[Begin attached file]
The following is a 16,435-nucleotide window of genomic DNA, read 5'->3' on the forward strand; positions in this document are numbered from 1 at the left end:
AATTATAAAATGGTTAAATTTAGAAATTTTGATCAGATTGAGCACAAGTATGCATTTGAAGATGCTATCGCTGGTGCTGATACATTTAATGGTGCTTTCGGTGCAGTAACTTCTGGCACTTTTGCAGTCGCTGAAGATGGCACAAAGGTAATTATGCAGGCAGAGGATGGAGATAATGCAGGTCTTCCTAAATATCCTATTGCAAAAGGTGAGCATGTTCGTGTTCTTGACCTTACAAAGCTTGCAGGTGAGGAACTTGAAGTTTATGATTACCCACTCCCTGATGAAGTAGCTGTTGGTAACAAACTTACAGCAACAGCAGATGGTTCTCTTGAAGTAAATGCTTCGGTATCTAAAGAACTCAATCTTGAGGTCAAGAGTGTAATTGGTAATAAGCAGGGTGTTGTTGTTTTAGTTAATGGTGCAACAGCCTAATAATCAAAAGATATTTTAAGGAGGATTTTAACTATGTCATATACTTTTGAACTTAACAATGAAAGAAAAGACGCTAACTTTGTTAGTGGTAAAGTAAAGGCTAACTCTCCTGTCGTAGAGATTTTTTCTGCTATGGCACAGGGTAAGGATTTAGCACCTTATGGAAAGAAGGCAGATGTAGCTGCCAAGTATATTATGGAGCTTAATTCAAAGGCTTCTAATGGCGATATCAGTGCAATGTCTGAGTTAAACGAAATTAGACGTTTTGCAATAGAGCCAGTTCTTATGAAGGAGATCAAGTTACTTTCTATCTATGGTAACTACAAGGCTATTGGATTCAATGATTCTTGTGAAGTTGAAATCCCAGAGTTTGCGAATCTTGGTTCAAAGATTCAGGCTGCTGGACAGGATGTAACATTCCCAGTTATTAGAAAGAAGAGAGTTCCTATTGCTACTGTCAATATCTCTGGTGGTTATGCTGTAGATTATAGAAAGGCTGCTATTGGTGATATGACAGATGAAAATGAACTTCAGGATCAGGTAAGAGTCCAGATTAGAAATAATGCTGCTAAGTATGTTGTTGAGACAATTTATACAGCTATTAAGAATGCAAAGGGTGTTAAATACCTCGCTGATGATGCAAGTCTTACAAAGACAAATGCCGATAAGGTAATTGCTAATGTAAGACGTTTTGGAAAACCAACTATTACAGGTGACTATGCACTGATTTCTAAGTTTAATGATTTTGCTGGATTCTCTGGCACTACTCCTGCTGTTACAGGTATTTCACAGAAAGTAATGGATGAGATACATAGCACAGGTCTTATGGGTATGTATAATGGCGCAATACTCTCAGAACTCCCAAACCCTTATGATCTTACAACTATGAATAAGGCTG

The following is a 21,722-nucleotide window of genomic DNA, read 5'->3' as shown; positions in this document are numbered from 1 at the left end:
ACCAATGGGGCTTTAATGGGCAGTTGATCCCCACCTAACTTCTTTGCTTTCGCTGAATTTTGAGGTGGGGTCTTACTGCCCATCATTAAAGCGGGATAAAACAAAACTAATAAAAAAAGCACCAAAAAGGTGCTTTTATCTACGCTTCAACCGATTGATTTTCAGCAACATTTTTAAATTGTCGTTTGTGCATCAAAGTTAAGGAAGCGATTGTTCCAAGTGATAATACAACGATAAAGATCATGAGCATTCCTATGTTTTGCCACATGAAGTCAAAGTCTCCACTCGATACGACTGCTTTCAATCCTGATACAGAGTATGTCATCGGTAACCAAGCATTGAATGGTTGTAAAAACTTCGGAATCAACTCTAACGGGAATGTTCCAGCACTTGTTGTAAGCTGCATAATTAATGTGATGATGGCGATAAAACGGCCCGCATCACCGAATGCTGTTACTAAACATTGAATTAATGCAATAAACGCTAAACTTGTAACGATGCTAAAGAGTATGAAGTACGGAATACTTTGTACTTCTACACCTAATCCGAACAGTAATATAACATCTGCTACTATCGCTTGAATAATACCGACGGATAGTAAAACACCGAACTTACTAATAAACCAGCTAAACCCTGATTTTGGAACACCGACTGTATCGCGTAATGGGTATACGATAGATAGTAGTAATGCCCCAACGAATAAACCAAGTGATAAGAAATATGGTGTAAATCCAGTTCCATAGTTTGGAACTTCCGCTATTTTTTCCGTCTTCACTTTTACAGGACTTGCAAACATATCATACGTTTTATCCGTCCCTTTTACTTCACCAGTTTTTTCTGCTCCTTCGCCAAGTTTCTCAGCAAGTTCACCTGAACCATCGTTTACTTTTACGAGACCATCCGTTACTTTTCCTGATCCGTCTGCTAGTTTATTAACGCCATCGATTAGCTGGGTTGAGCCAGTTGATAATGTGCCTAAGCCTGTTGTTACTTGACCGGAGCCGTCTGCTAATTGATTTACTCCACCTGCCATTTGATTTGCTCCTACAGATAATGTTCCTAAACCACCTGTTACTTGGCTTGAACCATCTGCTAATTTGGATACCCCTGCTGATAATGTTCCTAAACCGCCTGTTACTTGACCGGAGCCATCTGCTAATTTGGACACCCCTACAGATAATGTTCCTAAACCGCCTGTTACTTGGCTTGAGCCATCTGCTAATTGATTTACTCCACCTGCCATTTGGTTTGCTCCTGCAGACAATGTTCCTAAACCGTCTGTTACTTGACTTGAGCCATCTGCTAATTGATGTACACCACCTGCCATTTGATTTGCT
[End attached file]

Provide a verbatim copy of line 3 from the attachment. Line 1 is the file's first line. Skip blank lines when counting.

The following is a 21,722-nucleotide window of genomic DNA, read 5'->3' as shown; positions in this document are numbered from 1 at the left end: